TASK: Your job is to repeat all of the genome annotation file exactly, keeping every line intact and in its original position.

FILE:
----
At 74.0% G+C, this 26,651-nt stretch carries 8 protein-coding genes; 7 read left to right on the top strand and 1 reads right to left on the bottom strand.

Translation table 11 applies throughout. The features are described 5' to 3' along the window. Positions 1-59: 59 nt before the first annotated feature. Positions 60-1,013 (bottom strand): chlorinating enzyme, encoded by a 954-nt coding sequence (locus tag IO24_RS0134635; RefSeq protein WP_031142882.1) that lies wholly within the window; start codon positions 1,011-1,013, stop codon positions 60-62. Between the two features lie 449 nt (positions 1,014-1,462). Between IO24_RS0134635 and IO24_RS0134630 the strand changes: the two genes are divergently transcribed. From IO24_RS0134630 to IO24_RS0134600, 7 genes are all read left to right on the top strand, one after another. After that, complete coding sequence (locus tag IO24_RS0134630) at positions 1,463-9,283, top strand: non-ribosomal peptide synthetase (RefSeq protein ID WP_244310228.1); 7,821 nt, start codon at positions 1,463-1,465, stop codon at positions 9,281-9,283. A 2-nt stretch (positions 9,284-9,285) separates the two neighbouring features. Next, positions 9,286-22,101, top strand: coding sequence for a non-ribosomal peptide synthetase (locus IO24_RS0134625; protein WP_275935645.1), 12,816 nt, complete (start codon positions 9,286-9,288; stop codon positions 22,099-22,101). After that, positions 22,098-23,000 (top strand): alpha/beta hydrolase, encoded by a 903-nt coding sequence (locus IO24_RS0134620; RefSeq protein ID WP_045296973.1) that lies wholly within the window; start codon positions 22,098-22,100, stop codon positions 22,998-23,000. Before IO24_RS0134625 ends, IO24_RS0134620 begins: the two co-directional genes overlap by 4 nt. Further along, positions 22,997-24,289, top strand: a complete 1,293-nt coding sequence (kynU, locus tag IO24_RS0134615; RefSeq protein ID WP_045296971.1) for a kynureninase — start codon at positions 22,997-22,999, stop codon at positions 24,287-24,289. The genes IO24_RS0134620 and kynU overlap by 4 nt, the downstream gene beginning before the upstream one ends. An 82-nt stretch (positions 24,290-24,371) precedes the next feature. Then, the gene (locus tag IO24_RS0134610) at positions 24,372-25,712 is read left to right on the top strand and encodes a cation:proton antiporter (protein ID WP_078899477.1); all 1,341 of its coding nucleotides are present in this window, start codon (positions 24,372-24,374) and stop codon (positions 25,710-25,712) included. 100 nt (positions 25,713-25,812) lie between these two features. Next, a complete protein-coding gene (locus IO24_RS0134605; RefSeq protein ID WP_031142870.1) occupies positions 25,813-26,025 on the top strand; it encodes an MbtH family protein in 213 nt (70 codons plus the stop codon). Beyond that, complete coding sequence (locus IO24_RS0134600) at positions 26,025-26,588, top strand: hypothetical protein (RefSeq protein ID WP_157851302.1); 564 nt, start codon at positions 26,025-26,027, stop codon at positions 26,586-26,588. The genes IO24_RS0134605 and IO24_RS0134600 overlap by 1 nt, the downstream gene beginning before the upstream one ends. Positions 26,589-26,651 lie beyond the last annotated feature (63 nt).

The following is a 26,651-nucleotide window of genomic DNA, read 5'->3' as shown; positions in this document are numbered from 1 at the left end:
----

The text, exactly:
At 74.0% G+C, this 26,651-nt stretch carries 8 protein-coding genes; 7 read left to right on the top strand and 1 reads right to left on the bottom strand.

Translation table 11 applies throughout. The features are described 5' to 3' along the window. Positions 1-59: 59 nt before the first annotated feature. Positions 60-1,013 (bottom strand): chlorinating enzyme, encoded by a 954-nt coding sequence (locus tag IO24_RS0134635; RefSeq protein WP_031142882.1) that lies wholly within the window; start codon positions 1,011-1,013, stop codon positions 60-62. Between the two features lie 449 nt (positions 1,014-1,462). Between IO24_RS0134635 and IO24_RS0134630 the strand changes: the two genes are divergently transcribed. From IO24_RS0134630 to IO24_RS0134600, 7 genes are all read left to right on the top strand, one after another. After that, complete coding sequence (locus tag IO24_RS0134630) at positions 1,463-9,283, top strand: non-ribosomal peptide synthetase (RefSeq protein ID WP_244310228.1); 7,821 nt, start codon at positions 1,463-1,465, stop codon at positions 9,281-9,283. A 2-nt stretch (positions 9,284-9,285) separates the two neighbouring features. Next, positions 9,286-22,101, top strand: coding sequence for a non-ribosomal peptide synthetase (locus IO24_RS0134625; protein WP_275935645.1), 12,816 nt, complete (start codon positions 9,286-9,288; stop codon positions 22,099-22,101). After that, positions 22,098-23,000 (top strand): alpha/beta hydrolase, encoded by a 903-nt coding sequence (locus IO24_RS0134620; RefSeq protein ID WP_045296973.1) that lies wholly within the window; start codon positions 22,098-22,100, stop codon positions 22,998-23,000. Before IO24_RS0134625 ends, IO24_RS0134620 begins: the two co-directional genes overlap by 4 nt. Further along, positions 22,997-24,289, top strand: a complete 1,293-nt coding sequence (kynU, locus tag IO24_RS0134615; RefSeq protein ID WP_045296971.1) for a kynureninase — start codon at positions 22,997-22,999, stop codon at positions 24,287-24,289. The genes IO24_RS0134620 and kynU overlap by 4 nt, the downstream gene beginning before the upstream one ends. An 82-nt stretch (positions 24,290-24,371) precedes the next feature. Then, the gene (locus tag IO24_RS0134610) at positions 24,372-25,712 is read left to right on the top strand and encodes a cation:proton antiporter (protein ID WP_078899477.1); all 1,341 of its coding nucleotides are present in this window, start codon (positions 24,372-24,374) and stop codon (positions 25,710-25,712) included. 100 nt (positions 25,713-25,812) lie between these two features. Next, a complete protein-coding gene (locus IO24_RS0134605; RefSeq protein ID WP_031142870.1) occupies positions 25,813-26,025 on the top strand; it encodes an MbtH family protein in 213 nt (70 codons plus the stop codon). Beyond that, complete coding sequence (locus IO24_RS0134600) at positions 26,025-26,588, top strand: hypothetical protein (RefSeq protein ID WP_157851302.1); 564 nt, start codon at positions 26,025-26,027, stop codon at positions 26,586-26,588. The genes IO24_RS0134605 and IO24_RS0134600 overlap by 1 nt, the downstream gene beginning before the upstream one ends. Positions 26,589-26,651 lie beyond the last annotated feature (63 nt).

The following is a 26,651-nucleotide window of genomic DNA, read 5'->3' as shown; positions in this document are numbered from 1 at the left end: